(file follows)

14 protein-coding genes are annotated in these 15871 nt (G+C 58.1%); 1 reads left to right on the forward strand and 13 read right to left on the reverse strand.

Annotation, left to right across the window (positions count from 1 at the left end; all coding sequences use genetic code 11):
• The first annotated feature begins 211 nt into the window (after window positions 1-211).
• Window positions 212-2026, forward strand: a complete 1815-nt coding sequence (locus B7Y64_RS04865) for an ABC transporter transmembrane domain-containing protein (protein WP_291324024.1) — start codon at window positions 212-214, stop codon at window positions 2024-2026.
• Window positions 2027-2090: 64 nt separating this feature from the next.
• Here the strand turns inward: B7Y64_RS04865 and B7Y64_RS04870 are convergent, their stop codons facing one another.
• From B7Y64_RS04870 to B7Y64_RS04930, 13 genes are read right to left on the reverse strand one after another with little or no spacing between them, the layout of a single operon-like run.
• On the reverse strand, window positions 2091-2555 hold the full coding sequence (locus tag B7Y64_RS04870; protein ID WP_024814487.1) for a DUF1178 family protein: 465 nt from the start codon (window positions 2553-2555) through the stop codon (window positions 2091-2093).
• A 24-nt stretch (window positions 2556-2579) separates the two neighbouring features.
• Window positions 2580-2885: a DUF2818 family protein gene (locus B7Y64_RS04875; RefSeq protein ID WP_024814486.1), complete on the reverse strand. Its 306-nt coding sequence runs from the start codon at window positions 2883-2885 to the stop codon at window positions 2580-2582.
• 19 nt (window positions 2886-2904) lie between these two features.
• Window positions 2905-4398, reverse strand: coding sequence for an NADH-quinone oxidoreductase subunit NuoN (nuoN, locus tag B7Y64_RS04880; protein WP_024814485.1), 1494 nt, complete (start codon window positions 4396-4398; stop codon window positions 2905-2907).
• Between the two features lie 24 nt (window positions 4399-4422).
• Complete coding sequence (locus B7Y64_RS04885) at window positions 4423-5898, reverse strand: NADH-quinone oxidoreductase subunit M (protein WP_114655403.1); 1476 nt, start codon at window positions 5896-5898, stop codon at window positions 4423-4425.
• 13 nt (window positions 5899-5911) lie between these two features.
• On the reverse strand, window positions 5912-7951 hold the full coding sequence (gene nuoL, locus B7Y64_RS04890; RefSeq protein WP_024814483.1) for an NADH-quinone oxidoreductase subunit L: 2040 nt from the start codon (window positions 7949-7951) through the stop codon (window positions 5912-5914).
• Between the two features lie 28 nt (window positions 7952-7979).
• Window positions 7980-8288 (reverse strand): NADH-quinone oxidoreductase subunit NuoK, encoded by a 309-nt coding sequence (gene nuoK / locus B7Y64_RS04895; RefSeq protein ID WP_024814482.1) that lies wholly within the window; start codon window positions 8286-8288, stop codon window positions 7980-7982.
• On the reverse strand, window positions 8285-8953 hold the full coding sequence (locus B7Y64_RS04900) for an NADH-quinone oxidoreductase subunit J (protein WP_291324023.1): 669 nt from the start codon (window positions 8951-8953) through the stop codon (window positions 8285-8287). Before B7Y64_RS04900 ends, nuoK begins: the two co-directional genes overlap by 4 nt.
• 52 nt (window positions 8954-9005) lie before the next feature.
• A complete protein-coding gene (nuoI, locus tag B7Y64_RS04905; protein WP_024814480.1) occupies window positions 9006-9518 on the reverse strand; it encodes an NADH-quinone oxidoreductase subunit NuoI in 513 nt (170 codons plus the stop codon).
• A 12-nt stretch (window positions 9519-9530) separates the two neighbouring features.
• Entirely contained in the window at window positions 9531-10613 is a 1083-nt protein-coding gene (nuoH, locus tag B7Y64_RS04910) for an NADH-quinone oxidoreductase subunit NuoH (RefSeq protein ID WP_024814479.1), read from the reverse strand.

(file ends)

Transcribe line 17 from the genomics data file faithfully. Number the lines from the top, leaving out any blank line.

• Between the two features lie 28 nt (window positions 7952-7979).